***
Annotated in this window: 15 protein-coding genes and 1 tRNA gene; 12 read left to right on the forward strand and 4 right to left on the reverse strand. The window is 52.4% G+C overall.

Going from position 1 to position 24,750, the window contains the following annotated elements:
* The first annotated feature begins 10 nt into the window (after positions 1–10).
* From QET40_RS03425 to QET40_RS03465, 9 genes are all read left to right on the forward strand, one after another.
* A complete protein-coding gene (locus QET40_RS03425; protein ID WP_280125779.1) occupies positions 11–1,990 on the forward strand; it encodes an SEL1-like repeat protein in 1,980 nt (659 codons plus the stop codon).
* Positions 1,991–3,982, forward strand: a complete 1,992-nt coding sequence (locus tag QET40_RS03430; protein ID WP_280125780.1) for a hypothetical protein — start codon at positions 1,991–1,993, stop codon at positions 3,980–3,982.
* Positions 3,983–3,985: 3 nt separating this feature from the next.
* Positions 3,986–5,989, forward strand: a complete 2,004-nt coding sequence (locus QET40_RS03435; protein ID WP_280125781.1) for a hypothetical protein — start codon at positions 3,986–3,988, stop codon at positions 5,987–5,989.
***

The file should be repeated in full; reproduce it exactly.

Annotated in this window: 15 protein-coding genes and 1 tRNA gene; 12 read left to right on the forward strand and 4 right to left on the reverse strand. The window is 52.4% G+C overall.

Going from position 1 to position 24,750, the window contains the following annotated elements:
* The first annotated feature begins 10 nt into the window (after positions 1–10).
* From QET40_RS03425 to QET40_RS03465, 9 genes are all read left to right on the forward strand, one after another.
* A complete protein-coding gene (locus QET40_RS03425; protein ID WP_280125779.1) occupies positions 11–1,990 on the forward strand; it encodes an SEL1-like repeat protein in 1,980 nt (659 codons plus the stop codon).
* Positions 1,991–3,982, forward strand: a complete 1,992-nt coding sequence (locus tag QET40_RS03430; protein ID WP_280125780.1) for a hypothetical protein — start codon at positions 1,991–1,993, stop codon at positions 3,980–3,982.
* Positions 3,983–3,985: 3 nt separating this feature from the next.
* Positions 3,986–5,989, forward strand: a complete 2,004-nt coding sequence (locus QET40_RS03435; protein ID WP_280125781.1) for a hypothetical protein — start codon at positions 3,986–3,988, stop codon at positions 5,987–5,989.